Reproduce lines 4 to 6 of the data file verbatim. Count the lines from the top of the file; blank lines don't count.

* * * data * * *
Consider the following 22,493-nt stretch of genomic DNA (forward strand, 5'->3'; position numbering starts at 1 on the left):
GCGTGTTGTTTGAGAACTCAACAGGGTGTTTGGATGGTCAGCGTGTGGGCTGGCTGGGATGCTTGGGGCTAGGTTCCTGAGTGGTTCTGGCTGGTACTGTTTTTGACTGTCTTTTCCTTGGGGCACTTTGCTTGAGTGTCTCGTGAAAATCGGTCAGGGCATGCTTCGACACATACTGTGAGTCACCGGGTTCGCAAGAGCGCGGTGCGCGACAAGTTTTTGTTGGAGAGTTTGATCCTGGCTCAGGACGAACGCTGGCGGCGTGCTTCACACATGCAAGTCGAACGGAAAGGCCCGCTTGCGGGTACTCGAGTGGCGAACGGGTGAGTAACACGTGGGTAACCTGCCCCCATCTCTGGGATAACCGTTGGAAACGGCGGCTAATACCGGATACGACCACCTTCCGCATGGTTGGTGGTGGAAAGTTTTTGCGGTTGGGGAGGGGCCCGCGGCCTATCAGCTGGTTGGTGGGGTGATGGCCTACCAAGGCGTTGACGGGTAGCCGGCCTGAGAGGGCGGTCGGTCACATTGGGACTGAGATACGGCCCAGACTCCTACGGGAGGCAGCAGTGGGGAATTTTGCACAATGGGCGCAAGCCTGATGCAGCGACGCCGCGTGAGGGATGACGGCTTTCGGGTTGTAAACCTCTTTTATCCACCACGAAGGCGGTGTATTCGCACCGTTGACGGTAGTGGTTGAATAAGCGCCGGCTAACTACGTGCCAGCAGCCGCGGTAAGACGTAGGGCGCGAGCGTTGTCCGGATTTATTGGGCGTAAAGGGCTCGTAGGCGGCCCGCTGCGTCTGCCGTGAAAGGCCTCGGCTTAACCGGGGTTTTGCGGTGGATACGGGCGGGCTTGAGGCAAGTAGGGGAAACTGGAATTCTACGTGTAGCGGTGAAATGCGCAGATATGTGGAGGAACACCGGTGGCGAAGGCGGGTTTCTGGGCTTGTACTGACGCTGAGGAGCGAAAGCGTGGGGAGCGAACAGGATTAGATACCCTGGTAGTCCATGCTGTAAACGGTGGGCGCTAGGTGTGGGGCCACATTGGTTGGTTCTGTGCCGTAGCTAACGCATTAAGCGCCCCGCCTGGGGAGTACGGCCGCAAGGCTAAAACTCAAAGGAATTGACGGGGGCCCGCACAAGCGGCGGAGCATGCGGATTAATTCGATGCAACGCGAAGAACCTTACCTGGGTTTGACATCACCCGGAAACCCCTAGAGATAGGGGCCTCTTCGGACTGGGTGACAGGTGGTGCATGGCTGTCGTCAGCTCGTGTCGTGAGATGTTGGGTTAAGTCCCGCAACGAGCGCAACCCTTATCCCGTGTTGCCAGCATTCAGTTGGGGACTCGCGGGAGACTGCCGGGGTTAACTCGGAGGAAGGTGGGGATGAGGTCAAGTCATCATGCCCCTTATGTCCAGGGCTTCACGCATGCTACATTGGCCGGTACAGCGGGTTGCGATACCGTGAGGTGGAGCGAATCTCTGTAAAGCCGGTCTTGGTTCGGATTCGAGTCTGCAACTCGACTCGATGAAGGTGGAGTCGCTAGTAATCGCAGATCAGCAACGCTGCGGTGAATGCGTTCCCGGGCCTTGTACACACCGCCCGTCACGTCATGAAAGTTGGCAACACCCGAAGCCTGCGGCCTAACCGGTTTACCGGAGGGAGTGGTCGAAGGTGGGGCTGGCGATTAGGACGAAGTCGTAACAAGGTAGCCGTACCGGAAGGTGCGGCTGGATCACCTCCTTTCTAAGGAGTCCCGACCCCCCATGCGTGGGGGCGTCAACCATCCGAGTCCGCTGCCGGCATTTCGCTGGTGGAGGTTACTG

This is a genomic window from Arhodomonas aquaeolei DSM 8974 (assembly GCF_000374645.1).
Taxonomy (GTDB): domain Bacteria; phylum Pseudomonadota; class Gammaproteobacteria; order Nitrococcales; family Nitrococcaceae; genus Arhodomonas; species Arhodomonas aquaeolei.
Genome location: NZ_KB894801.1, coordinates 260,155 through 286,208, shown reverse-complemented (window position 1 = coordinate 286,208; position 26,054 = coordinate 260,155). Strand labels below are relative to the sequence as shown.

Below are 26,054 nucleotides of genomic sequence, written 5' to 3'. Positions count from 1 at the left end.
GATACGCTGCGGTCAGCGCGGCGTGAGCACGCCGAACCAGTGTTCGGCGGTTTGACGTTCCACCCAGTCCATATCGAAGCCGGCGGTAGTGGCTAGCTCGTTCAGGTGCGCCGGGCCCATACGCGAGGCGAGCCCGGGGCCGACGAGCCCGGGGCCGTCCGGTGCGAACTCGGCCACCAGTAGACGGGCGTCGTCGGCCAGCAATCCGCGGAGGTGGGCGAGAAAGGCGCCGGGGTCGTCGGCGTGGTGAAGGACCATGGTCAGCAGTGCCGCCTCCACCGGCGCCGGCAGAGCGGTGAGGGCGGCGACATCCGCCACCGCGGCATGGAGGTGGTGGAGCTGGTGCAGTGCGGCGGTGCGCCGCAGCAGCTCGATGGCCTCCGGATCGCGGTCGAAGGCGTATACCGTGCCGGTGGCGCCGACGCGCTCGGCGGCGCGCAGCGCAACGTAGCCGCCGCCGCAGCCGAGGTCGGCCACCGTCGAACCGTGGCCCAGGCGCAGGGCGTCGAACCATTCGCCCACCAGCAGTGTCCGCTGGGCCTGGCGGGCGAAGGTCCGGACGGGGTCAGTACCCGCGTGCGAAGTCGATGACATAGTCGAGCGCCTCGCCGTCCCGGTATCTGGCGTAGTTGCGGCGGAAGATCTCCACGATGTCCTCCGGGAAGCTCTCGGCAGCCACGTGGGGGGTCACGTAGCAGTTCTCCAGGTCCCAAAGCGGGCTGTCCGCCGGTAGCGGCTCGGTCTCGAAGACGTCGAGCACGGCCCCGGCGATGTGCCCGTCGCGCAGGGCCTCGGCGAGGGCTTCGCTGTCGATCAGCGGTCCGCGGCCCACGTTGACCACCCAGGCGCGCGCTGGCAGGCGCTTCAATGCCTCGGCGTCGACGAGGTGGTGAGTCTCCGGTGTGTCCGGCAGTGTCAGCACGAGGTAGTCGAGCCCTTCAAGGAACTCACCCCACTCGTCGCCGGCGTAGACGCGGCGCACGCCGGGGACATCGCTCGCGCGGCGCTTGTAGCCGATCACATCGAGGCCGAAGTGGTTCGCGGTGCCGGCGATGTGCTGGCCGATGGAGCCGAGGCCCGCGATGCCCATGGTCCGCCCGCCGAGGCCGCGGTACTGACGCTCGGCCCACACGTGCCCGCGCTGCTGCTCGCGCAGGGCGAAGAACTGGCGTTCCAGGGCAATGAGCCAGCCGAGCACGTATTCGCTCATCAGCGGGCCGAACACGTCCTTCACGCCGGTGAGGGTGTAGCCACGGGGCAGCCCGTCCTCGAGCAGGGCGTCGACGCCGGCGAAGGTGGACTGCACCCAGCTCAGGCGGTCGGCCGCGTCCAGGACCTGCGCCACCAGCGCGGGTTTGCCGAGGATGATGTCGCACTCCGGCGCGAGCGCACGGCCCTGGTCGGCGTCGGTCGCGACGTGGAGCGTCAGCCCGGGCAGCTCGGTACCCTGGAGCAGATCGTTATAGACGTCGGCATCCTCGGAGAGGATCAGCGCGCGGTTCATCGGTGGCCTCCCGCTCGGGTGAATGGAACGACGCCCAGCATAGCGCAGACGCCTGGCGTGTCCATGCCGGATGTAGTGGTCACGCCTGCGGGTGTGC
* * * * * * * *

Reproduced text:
Taxonomy (GTDB): domain Bacteria; phylum Pseudomonadota; class Gammaproteobacteria; order Nitrococcales; family Nitrococcaceae; genus Arhodomonas; species Arhodomonas aquaeolei.
Genome location: NZ_KB894801.1, coordinates 260,155 through 286,208, shown reverse-complemented (window position 1 = coordinate 286,208; position 26,054 = coordinate 260,155). Strand labels below are relative to the sequence as shown.

Below are 26,054 nucleotides of genomic sequence, written 5' to 3'. Positions count from 1 at the left end.